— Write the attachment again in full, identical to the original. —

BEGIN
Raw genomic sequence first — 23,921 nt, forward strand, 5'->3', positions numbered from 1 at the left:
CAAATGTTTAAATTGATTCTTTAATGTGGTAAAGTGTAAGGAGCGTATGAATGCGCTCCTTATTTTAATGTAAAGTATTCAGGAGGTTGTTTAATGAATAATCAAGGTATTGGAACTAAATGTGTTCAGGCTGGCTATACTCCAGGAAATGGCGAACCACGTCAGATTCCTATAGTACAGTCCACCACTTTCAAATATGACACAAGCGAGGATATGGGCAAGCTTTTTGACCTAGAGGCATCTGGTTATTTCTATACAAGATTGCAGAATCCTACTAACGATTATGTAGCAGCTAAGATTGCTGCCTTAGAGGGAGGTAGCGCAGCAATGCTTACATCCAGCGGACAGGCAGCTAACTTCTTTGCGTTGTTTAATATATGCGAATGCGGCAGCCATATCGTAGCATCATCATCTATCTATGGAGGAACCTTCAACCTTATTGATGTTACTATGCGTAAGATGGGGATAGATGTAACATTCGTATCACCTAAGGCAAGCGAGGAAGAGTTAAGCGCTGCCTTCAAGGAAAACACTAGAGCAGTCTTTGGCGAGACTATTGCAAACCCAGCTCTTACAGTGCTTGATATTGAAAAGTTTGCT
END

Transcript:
Raw genomic sequence first — 23,921 nt, forward strand, 5'->3', positions numbered from 1 at the left:
CAAATGTTTAAATTGATTCTTTAATGTGGTAAAGTGTAAGGAGCGTATGAATGCGCTCCTTATTTTAATGTAAAGTATTCAGGAGGTTGTTTAATGAATAATCAAGGTATTGGAACTAAATGTGTTCAGGCTGGCTATACTCCAGGAAATGGCGAACCACGTCAGATTCCTATAGTACAGTCCACCACTTTCAAATATGACACAAGCGAGGATATGGGCAAGCTTTTTGACCTAGAGGCATCTGGTTATTTCTATACAAGATTGCAGAATCCTACTAACGATTATGTAGCAGCTAAGATTGCTGCCTTAGAGGGAGGTAGCGCAGCAATGCTTACATCCAGCGGACAGGCAGCTAACTTCTTTGCGTTGTTTAATATATGCGAATGCGGCAGCCATATCGTAGCATCATCATCTATCTATGGAGGAACCTTCAACCTTATTGATGTTACTATGCGTAAGATGGGGATAGATGTAACATTCGTATCACCTAAGGCAAGCGAGGAAGAGTTAAGCGCTGCCTTCAAGGAAAACACTAGAGCAGTCTTTGGCGAGACTATTGCAAACCCAGCTCTTACAGTGCTTGATATTGAAAAGTTTGCT